I have six medium plastic tubs full or partially full of mother’s keepsakes. That’s it. That’s all she had. She was 61 years of age and all she had could be put into six plastic tubs and carted away.
Yesterday, April 5, 2015 – four days after Mother’s death and my 24th wedding anniversary, I pulled three of those tubs outside and sat under our shade trees in my pajamas with the cool breeze on a beautiful sun filled day and began to look through her things. I was looking for something but I wasn’t sure what exactly. I knew in my heart I’d recognize it when I found it. It was surreal.
There were two of her Bibles (thank you Uncle Jimmy), books, old letters, and lots of pictures, many papers and such. I skimmed through each and created a trash pile for the junk papers. I picked up a black 3 ring binder filled with papers. The front and back pockets were stuffed with papers. The rings were full of loose leaf lined papers she had written on. There were about 9 pages of her handwritten life story. It was very condensed and to the point. As I kept reading, I realized it was from a recovery program and the year was 2010. I had forgotten she had attended a program about that time. She laid out a condensed timeline of marriages, substance abuse, physical abuse and such. I’m not normally much of a crier except here lately. But as I read, I wept. I could see from her eyes. Which was always important to me. I kept reading and some of it was hard to read but I needed it. I was thankful she left this behind. She even acknowledged lying to me about some usage. This was important for me because there is so much guilt when dealing with an addict. My first thought was always – she’s using or drinking. It was a logical conclusion because of history and her behavior but I always felt terrible falsely accusing or questioning. You feel guilt when you have to use tough love too. You have to do really hard things because you know its best. You feel guilt when you can’t do anymore but save your sanity. She could be really mean.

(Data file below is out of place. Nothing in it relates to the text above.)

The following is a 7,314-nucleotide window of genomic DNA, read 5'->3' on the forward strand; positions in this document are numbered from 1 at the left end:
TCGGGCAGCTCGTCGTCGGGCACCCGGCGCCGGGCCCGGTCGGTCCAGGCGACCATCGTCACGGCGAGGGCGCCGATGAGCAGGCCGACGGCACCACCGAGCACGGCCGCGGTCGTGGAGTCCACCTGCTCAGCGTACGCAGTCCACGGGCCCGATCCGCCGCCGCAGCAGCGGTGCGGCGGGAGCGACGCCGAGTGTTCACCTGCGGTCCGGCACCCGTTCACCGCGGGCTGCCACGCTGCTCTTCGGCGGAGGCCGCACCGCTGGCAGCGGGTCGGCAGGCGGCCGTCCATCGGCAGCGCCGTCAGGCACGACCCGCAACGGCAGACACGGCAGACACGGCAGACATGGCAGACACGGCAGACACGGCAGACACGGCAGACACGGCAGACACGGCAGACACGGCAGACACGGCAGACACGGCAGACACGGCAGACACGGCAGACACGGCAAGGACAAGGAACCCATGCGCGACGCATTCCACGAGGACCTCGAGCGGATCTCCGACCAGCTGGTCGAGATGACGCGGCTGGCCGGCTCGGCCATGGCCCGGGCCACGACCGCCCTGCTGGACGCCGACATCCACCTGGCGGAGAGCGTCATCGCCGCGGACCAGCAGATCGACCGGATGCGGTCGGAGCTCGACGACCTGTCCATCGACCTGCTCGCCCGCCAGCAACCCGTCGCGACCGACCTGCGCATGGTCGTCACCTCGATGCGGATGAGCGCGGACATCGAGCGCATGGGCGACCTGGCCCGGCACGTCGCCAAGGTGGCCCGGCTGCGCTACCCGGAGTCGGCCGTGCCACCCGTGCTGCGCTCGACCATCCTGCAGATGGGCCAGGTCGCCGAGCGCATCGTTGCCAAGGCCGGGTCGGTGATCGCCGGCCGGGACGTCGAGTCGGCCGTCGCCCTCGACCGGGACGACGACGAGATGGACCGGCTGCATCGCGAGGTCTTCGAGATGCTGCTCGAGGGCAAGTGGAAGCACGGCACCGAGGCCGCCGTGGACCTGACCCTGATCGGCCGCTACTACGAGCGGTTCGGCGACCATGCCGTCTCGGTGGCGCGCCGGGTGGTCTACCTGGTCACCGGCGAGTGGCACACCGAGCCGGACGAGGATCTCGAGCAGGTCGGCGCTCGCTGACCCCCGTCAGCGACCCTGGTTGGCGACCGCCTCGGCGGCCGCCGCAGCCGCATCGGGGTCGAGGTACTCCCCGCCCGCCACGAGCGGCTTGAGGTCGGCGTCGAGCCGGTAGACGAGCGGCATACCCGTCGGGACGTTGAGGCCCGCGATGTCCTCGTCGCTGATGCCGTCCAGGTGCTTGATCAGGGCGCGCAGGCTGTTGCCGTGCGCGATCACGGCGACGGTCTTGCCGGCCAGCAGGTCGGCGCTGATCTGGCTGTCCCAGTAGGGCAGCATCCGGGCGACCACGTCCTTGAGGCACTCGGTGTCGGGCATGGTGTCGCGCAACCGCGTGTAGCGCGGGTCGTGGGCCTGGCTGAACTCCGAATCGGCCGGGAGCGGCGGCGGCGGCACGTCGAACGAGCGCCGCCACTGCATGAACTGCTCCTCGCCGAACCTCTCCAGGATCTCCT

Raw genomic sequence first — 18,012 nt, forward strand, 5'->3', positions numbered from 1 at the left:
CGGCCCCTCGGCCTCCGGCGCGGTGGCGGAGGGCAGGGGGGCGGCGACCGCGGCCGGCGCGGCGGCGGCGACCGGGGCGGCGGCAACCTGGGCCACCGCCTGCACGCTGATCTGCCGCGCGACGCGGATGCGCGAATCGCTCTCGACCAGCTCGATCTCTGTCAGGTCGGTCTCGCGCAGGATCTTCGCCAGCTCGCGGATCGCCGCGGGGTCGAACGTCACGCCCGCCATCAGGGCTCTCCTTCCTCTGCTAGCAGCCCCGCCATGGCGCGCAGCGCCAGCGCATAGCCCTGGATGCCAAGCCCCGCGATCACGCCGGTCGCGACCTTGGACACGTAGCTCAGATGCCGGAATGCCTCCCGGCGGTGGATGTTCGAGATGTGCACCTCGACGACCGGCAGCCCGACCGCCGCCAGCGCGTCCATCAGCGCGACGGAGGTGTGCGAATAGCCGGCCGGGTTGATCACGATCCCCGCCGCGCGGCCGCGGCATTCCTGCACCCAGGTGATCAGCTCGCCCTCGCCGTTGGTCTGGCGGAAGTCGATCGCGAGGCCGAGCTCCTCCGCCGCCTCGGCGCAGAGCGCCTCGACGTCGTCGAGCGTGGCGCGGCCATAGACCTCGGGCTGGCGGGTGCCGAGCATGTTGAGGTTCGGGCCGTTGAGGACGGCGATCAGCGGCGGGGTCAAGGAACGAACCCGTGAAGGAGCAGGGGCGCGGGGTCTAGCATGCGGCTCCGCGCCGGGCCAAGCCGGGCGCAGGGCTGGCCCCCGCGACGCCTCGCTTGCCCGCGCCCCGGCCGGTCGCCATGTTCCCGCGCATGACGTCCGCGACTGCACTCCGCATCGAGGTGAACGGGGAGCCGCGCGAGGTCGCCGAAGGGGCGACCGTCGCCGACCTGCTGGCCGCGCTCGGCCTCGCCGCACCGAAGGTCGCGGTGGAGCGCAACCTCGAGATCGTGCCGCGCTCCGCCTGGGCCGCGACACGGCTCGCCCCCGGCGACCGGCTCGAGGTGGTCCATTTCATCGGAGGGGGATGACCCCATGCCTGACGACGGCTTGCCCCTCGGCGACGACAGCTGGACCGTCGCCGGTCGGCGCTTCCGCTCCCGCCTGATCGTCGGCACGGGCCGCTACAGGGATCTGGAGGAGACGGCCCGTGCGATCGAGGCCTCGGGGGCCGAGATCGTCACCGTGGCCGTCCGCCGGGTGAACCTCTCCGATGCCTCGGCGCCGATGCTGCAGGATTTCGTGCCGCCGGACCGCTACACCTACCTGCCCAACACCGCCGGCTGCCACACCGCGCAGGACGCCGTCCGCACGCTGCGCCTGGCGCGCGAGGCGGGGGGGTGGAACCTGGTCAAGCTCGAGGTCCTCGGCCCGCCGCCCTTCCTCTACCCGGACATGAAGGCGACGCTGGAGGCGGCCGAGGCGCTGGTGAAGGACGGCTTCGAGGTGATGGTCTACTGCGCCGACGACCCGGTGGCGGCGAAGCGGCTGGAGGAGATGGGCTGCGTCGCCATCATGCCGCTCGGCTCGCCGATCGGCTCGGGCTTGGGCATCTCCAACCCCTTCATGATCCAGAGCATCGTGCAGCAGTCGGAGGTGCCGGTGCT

I read she was dealing with being angry with me for having her placed as an “EOD.” How could I blame her? I’d be mad too. But sometimes you are put in a position where you have to do really hard stuff for the other persons own good. It’s called tough love and it’s tough for all.
I sifted through more papers reading where she would write 5 positive things about herself. This was hard for her. She suffered from a lot of regret and guilt herself. It was nice to read the positive things she could identify about herself. She was a wounded soul.
I sifted more, I found my name! I could hear her. When she was serious or wanted my attention she’d say “Now, Kandy Lyn” really fast. It always made me smile the way she said it. Then I remembered how she’d get mad at Scott and she’d call him “Scotty” in a really mean voice. That always made Scott and I both laugh. He would try to protect me from the craziness and she’d get so mad at him.
I continued to read. There it was! Exactly what I was looking for! She got me. She knew my heart. She knew down deep I tried the best I could.
“Kandy – My daughter, Kandy + I have always been able to tell our feelings to each other except when I’ve been using or drinking. She forgives easily. She knows its the drug + behavior she didn’t like, not the person. Kandy is intelligent, beautiful inside and out, honest to a “T”, Trustful and compassionate.”
This meant more to me than anything she could have left me that had monetary value. My heart was full! I packed up the rest of her stuff, showered, got dressed and went to be with family for an early Easter dinner.
Life goes on.
Finding the sweet side of crazy!
Thank you Peggy!
Kandy, love this new site. Your posts are always inspiring!
Thank you so much Debbie!
I understand exactly what you mean. I had a similar situation with my aunt and about a week before she passed of an overdose she told me sorry for all that she had put me threw and that meant more to me than anything else
I’m so glad your aunt left you with that sweet gift. Life can be so hard and when we savor the sweetness in the small things – it helps us appreciate our blessings. Thanks for taking the time to comment. Best wishes! Kandy